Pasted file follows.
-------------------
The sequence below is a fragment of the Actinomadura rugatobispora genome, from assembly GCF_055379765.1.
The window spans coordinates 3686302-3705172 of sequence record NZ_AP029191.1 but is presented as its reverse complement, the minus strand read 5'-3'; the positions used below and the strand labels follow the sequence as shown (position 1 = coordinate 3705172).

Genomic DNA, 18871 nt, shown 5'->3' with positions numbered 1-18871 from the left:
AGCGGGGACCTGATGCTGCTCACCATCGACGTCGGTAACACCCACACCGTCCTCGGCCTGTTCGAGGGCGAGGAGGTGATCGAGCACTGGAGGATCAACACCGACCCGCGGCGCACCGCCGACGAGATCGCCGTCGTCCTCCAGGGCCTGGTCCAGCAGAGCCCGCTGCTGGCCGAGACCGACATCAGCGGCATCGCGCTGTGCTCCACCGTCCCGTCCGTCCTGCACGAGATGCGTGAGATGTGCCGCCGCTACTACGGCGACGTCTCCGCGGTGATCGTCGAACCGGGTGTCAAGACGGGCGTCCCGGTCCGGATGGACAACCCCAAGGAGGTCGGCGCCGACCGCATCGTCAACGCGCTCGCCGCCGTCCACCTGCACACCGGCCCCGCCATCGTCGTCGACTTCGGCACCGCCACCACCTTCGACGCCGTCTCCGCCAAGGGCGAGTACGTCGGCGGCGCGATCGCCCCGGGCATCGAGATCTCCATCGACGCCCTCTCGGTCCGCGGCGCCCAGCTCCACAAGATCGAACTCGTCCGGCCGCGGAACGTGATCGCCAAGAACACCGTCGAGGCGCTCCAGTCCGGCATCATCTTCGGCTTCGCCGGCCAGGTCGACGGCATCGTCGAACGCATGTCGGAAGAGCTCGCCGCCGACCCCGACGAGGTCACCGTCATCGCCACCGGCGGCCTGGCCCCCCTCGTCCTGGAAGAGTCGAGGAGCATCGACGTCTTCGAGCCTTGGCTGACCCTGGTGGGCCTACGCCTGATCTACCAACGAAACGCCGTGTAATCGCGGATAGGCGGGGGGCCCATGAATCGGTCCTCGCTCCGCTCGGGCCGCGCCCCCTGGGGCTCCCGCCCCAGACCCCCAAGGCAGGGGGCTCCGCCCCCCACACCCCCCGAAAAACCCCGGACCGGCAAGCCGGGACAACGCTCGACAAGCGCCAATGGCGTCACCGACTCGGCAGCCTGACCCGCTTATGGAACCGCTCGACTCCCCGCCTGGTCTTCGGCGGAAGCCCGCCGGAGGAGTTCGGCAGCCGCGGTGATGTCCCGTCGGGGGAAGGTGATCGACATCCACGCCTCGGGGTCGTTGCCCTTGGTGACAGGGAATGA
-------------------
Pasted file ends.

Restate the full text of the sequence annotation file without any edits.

The sequence below is a fragment of the Actinomadura rugatobispora genome, from assembly GCF_055379765.1.
The window spans coordinates 3686302-3705172 of sequence record NZ_AP029191.1 but is presented as its reverse complement, the minus strand read 5'-3'; the positions used below and the strand labels follow the sequence as shown (position 1 = coordinate 3705172).

Genomic DNA, 18871 nt, shown 5'->3' with positions numbered 1-18871 from the left:
AGCGGGGACCTGATGCTGCTCACCATCGACGTCGGTAACACCCACACCGTCCTCGGCCTGTTCGAGGGCGAGGAGGTGATCGAGCACTGGAGGATCAACACCGACCCGCGGCGCACCGCCGACGAGATCGCCGTCGTCCTCCAGGGCCTGGTCCAGCAGAGCCCGCTGCTGGCCGAGACCGACATCAGCGGCATCGCGCTGTGCTCCACCGTCCCGTCCGTCCTGCACGAGATGCGTGAGATGTGCCGCCGCTACTACGGCGACGTCTCCGCGGTGATCGTCGAACCGGGTGTCAAGACGGGCGTCCCGGTCCGGATGGACAACCCCAAGGAGGTCGGCGCCGACCGCATCGTCAACGCGCTCGCCGCCGTCCACCTGCACACCGGCCCCGCCATCGTCGTCGACTTCGGCACCGCCACCACCTTCGACGCCGTCTCCGCCAAGGGCGAGTACGTCGGCGGCGCGATCGCCCCGGGCATCGAGATCTCCATCGACGCCCTCTCGGTCCGCGGCGCCCAGCTCCACAAGATCGAACTCGTCCGGCCGCGGAACGTGATCGCCAAGAACACCGTCGAGGCGCTCCAGTCCGGCATCATCTTCGGCTTCGCCGGCCAGGTCGACGGCATCGTCGAACGCATGTCGGAAGAGCTCGCCGCCGACCCCGACGAGGTCACCGTCATCGCCACCGGCGGCCTGGCCCCCCTCGTCCTGGAAGAGTCGAGGAGCATCGACGTCTTCGAGCCTTGGCTGACCCTGGTGGGCCTACGCCTGATCTACCAACGAAACGCCGTGTAATCGCGGATAGGCGGGGGGCCCATGAATCGGTCCTCGCTCCGCTCGGGCCGCGCCCCCTGGGGCTCCCGCCCCAGACCCCCAAGGCAGGGGGCTCCGCCCCCCACACCCCCCGAAAAACCCCGGACCGGCAAGCCGGGACAACGCTCGACAAGCGCCAATGGCGTCACCGACTCGGCAGCCTGACCCGCTTATGGAACCGCTCGACTCCCCGCCTGGTCTTCGGCGGAAGCCCGCCGGAGGAGTTCGGCAGCCGCGGTGATGTCCCGTCGGGGGAAGGTGATCGACATCCACGCCTCGGGGTCGTTGCCCTTGGTGACAGGGAATGA